3 Better Investments Than Powerball

Buying Powerball and Mega Millions tickets is no substitute for sound financial planning.

The odds of winning the lottery are astronomically long. Yet, the allure of pocketing hundreds of millions of dollars can tempt even the staunchest penny pincher. While there's no harm in playing your lucky numbers every now and again, coming down with a serious case of lottery fever can prove costly.

Consider this: A $20-a-week lottery habit adds up to $1,040 over the course of a year. Suddenly, we're talking real money. Here are three better ways to use that cash than buying lottery tickets.

Contribute to a 401(k)

Why not contribute to your retirement savings account at work, instead? If you have an extra $1,040 to spare, then put that money to work for you in your retirement account. Investing an extra $86.67 a month (which is what $1,040 breaks down to over 12 months) in a 401(k) over 20 years costs you $20,801, but after two decades the account balance will be $49,632, assuming an 8% annual return and a 25% tax bracket. If your company matches 401(k) contributions, as many do, the balance will grow even faster.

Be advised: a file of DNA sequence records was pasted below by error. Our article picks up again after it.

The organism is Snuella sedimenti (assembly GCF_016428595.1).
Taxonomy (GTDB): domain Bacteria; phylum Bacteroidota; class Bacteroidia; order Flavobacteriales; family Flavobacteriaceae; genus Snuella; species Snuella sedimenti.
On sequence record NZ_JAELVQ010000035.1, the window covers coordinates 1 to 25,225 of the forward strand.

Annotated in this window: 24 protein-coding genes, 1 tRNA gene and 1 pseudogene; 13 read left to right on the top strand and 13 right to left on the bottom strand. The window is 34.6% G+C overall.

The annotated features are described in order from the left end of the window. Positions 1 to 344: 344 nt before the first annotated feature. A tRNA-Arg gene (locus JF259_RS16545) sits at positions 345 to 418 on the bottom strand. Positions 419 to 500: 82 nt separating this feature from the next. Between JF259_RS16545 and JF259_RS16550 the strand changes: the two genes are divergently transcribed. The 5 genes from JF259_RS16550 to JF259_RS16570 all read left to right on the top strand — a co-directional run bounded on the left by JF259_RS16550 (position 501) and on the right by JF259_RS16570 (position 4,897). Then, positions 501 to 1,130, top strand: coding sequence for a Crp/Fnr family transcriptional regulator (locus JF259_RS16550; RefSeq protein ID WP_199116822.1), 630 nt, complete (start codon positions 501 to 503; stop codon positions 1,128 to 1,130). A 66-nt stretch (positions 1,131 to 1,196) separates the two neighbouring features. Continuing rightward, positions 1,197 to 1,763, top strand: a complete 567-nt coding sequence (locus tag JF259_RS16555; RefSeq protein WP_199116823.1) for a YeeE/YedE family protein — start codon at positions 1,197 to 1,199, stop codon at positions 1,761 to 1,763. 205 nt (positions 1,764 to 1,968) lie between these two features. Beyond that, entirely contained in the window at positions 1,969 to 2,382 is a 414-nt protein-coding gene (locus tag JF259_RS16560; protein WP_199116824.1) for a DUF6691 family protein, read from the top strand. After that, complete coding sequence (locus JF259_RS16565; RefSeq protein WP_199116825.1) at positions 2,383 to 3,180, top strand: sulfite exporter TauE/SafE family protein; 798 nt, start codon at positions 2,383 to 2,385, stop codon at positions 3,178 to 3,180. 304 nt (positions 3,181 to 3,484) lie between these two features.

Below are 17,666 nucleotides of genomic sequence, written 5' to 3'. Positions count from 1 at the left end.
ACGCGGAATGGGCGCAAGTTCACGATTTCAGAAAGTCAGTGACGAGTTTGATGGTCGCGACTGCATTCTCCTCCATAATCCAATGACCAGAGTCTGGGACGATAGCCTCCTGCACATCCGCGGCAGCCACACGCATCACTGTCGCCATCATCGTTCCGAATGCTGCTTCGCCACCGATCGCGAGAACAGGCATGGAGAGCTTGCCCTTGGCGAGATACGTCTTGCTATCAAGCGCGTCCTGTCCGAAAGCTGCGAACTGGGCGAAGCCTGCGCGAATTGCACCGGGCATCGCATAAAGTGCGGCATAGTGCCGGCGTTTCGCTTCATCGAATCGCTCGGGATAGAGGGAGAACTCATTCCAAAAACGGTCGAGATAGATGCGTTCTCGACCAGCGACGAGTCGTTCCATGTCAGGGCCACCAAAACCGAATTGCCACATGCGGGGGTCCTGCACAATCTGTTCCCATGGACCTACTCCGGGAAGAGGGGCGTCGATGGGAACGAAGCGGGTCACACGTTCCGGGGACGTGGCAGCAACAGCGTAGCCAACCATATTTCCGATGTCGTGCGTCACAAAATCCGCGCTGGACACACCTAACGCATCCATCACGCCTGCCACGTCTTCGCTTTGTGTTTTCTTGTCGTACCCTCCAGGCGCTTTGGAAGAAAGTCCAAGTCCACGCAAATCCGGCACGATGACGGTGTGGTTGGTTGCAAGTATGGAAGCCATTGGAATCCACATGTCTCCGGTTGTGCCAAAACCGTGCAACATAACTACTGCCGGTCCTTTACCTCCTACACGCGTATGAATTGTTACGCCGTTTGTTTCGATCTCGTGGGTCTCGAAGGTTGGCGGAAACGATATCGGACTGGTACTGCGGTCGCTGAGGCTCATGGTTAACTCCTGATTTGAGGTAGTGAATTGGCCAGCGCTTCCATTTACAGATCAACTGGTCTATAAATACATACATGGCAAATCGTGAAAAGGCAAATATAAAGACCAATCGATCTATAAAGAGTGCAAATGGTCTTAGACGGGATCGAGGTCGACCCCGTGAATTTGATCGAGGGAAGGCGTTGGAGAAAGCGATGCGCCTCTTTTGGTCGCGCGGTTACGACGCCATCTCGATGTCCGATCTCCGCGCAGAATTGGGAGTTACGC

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Open a Roth IRA

If you’re already maxing out your retirement account at work, then open a Roth IRA. By investing $1,040 in a fund that earns a 7% annual return, in 30 years you’ll have nearly $106,000. And you can withdraw your earnings tax-free after you turn 59 1/2.

Make an extra mortgage payment

Lastly, consider increasing your mortgage payments. Say, you’ve got a $200,000 mortgage at 4% over 30 years. That works out to a monthly payment of $955 excluding taxes and insurance. You’ll pay about $144,000 in interest alone over the term of the mortgage. By paying an extra $1,040 a year, you’ll save almost $24,000 in interest and retire your loan four years early.

Check out 14 more smart ways to spend or invest $1,000.

Andrea Browne Taylor
Contributing Editor

Browne Taylor joined Kiplinger in 2011 and was a channel editor for Kiplinger.com covering living and family finance topics. She previously worked at the Washington Post as a Web producer in the Style section and prior to that covered the Jobs, Cars and Real Estate sections. She earned a BA in journalism from Howard University in Washington, D.C. She is Director of Member Services, at the National Association of Home Builders.